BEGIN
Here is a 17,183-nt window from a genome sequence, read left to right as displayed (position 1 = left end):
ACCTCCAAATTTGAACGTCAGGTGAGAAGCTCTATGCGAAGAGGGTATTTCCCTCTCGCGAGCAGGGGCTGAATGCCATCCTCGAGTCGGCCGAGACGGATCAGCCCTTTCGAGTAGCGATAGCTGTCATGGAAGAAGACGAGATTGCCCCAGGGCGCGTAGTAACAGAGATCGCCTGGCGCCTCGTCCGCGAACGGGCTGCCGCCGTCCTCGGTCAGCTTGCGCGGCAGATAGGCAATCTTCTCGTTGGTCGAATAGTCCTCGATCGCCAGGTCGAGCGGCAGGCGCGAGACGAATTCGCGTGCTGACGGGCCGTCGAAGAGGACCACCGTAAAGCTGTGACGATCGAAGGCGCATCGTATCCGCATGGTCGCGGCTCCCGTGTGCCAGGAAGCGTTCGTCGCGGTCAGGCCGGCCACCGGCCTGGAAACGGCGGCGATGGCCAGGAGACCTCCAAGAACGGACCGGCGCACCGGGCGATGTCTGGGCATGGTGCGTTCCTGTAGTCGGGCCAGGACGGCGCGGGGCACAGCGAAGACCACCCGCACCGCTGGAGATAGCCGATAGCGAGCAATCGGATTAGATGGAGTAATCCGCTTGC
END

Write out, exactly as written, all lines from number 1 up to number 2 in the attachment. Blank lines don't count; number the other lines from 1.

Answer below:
Here is a 17,183-nt window from a genome sequence, read left to right as displayed (position 1 = left end):
ACCTCCAAATTTGAACGTCAGGTGAGAAGCTCTATGCGAAGAGGGTATTTCCCTCTCGCGAGCAGGGGCTGAATGCCATCCTCGAGTCGGCCGAGACGGATCAGCCCTTTCGAGTAGCGATAGCTGTCATGGAAGAAGACGAGATTGCCCCAGGGCGCGTAGTAACAGAGATCGCCTGGCGCCTCGTCCGCGAACGGGCTGCCGCCGTCCTCGGTCAGCTTGCGCGGCAGATAGGCAATCTTCTCGTTGGTCGAATAGTCCTCGATCGCCAGGTCGAGCGGCAGGCGCGAGACGAATTCGCGTGCTGACGGGCCGTCGAAGAGGACCACCGTAAAGCTGTGACGATCGAAGGCGCATCGTATCCGCATGGTCGCGGCTCCCGTGTGCCAGGAAGCGTTCGTCGCGGTCAGGCCGGCCACCGGCCTGGAAACGGCGGCGATGGCCAGGAGACCTCCAAGAACGGACCGGCGCACCGGGCGATGTCTGGGCATGGTGCGTTCCTGTAGTCGGGCCAGGACGGCGCGGGGCACAGCGAAGACCACCCGCACCGCTGGAGATAGCCGATAGCGAGCAATCGGATTAGATGGAGTAATCCGCTTGC